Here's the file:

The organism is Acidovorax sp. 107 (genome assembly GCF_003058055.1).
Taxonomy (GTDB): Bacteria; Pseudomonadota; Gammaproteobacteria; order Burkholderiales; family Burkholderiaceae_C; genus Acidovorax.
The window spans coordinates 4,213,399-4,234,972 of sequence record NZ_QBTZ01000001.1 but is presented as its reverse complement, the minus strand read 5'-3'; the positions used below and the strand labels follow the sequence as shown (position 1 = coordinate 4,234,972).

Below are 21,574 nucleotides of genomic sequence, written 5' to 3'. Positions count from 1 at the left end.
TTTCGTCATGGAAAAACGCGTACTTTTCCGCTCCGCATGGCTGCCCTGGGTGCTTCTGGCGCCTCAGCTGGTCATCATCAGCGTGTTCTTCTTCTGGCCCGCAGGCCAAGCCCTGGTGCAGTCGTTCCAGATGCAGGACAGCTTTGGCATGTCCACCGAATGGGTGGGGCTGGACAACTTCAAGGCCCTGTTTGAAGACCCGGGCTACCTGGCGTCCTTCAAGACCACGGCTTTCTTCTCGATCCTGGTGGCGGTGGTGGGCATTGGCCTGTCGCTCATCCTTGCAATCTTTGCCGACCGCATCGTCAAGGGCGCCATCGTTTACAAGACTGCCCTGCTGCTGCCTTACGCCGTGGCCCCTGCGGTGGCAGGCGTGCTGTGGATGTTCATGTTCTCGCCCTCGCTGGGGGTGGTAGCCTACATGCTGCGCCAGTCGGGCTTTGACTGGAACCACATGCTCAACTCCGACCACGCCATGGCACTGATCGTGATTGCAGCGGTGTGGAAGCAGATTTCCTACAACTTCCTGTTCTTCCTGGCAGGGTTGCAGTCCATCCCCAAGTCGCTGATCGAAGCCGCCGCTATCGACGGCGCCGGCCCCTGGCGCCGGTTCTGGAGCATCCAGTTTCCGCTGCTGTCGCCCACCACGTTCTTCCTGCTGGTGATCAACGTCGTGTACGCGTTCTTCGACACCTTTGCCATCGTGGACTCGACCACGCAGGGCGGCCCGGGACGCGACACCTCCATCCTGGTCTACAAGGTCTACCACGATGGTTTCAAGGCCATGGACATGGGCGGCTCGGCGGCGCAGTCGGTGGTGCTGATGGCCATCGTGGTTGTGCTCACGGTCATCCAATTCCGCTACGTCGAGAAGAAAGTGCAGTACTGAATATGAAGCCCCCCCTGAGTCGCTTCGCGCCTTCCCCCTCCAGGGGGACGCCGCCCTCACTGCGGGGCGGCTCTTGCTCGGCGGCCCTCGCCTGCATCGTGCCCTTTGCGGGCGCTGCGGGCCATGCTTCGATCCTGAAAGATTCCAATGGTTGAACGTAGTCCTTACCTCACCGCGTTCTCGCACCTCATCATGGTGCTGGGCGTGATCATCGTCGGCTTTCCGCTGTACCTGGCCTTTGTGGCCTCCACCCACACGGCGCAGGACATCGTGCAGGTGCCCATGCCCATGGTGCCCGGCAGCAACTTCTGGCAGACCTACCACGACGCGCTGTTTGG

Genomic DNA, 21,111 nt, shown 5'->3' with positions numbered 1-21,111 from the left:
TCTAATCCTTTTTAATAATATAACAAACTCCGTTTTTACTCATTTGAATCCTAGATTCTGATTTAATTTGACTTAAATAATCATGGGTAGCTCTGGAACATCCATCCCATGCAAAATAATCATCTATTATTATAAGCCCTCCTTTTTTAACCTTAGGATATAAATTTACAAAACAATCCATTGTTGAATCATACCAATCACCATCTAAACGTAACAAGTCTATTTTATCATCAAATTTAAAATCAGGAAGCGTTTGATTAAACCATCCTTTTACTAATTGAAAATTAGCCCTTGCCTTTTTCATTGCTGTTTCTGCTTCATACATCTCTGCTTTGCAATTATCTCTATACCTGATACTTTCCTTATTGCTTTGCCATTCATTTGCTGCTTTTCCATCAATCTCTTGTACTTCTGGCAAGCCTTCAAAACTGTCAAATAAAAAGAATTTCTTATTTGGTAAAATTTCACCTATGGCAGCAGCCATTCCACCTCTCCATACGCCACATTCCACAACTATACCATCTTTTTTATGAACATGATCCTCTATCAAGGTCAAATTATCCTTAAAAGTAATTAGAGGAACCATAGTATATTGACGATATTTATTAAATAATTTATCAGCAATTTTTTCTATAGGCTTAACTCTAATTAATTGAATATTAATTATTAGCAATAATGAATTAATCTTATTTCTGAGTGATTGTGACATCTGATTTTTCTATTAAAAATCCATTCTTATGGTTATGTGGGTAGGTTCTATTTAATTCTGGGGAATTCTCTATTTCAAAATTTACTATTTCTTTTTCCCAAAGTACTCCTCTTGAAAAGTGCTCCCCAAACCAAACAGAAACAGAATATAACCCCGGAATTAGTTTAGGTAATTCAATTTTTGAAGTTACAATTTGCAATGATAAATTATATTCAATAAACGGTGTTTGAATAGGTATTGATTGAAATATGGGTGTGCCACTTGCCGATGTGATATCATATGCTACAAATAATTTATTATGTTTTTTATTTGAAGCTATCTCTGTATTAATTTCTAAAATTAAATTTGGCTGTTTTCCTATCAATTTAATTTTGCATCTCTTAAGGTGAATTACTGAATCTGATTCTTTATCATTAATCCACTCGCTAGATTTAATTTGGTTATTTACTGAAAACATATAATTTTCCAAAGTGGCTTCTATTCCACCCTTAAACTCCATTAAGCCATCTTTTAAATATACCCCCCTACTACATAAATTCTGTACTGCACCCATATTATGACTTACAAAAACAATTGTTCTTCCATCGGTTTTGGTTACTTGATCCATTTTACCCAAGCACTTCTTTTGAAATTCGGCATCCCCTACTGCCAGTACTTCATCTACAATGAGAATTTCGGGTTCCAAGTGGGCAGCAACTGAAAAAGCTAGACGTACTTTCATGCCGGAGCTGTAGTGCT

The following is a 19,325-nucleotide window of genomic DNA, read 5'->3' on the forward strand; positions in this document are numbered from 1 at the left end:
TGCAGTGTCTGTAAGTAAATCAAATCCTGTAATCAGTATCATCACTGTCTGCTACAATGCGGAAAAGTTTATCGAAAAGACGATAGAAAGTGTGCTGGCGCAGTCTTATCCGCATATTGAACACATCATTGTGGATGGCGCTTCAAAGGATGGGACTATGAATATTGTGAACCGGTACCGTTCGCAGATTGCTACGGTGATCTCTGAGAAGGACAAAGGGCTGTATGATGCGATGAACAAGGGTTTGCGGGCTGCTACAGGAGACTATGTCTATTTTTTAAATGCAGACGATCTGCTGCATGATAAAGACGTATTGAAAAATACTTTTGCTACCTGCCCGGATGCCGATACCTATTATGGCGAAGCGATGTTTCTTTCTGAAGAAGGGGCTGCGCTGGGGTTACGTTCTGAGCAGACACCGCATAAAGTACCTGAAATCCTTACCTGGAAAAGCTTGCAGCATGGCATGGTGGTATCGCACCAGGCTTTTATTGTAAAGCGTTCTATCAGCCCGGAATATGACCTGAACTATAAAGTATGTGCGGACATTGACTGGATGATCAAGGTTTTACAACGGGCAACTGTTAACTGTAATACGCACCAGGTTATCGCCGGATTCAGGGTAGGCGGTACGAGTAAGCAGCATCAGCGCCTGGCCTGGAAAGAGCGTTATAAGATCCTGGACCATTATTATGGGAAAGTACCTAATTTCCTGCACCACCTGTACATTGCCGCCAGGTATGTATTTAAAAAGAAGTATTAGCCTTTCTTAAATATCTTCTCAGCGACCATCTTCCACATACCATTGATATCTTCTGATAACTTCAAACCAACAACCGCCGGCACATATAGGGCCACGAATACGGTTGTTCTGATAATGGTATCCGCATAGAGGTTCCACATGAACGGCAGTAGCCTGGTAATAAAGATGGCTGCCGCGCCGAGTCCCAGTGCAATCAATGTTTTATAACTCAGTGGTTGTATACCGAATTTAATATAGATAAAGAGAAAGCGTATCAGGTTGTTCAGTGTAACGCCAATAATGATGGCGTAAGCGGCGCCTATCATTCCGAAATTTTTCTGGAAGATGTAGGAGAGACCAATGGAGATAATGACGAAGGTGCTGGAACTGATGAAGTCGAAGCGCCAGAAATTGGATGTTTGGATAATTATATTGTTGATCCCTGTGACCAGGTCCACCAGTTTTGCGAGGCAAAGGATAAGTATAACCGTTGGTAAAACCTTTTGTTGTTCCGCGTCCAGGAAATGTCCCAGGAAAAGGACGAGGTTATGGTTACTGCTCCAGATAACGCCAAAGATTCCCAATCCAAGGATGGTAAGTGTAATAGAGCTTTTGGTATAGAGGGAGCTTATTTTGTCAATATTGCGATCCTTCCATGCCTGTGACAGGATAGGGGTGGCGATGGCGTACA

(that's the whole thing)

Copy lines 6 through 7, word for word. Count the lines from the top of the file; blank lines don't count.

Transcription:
Genomic DNA, 21,111 nt, shown 5'->3' with positions numbered 1-21,111 from the left:
TCTAATCCTTTTTAATAATATAACAAACTCCGTTTTTACTCATTTGAATCCTAGATTCTGATTTAATTTGACTTAAATAATCATGGGTAGCTCTGGAACATCCATCCCATGCAAAATAATCATCTATTATTATAAGCCCTCCTTTTTTAACCTTAGGATATAAATTTACAAAACAATCCATTGTTGAATCATACCAATCACCATCTAAACGTAACAAGTCTATTTTATCATCAAATTTAAAATCAGGAAGCGTTTGATTAAACCATCCTTTTACTAATTGAAAATTAGCCCTTGCCTTTTTCATTGCTGTTTCTGCTTCATACATCTCTGCTTTGCAATTATCTCTATACCTGATACTTTCCTTATTGCTTTGCCATTCATTTGCTGCTTTTCCATCAATCTCTTGTACTTCTGGCAAGCCTTCAAAACTGTCAAATAAAAAGAATTTCTTATTTGGTAAAATTTCACCTATGGCAGCAGCCATTCCACCTCTCCATACGCCACATTCCACAACTATACCATCTTTTTTATGAACATGATCCTCTATCAAGGTCAAATTATCCTTAAAAGTAATTAGAGGAACCATAGTATATTGACGATATTTATTAAATAATTTATCAGCAATTTTTTCTATAGGCTTAACTCTAATTAATTGAATATTAATTATTAGCAATAATGAATTAATCTTATTTCTGAGTGATTGTGACATCTGATTTTTCTATTAAAAATCCATTCTTATGGTTATGTGGGTAGGTTCTATTTAATTCTGGGGAATTCTCTATTTCAAAATTTACTATTTCTTTTTCCCAAAGTACTCCTCTTGAAAAGTGCTCCCCAAACCAAACAGAAACAGAATATAACCCCGGAATTAGTTTAGGTAATTCAATTTTTGAAGTTACAATTTGCAATGATAAATTATATTCAATAAACGGTGTTTGAATAGGTATTGATTGAAATATGGGTGTGCCACTTGCCGATGTGATATCATATGCTACAAATAATTTATTATGTTTTTTATTTGAAGCTATCTCTGTATTAATTTCTAAAATTAAATTTGGCTGTTTTCCTATCAATTTAATTTTGCATCTCTTAAGGTGAATTACTGAATCTGATTCTTTATCATTAATCCACTCGCTAGATTTAATTTGGTTATTTACTGAAAACATATAATTTTCCAAAGTGGCTTCTATTCCACCCTTAAACTCCATTAAGCCATCTTTTAAATATACCCCCCTACTACATAAATTCTGTACTGCACCCATATTATGACTTACAAAAACAATTGTTCTTCCATCGGTTTTGGTTACTTGATCCATTTTACCCAAGCACTTCTTTTGAAATTCGGCATCCCCTACTGCCAGTACTTCATCTACAATGAGAATTTCGGGTTCCAAGTGGGCAGCAACTGAAAAAGCTAGACGTACTTTCATGCCGGAGCTGTAGTGCT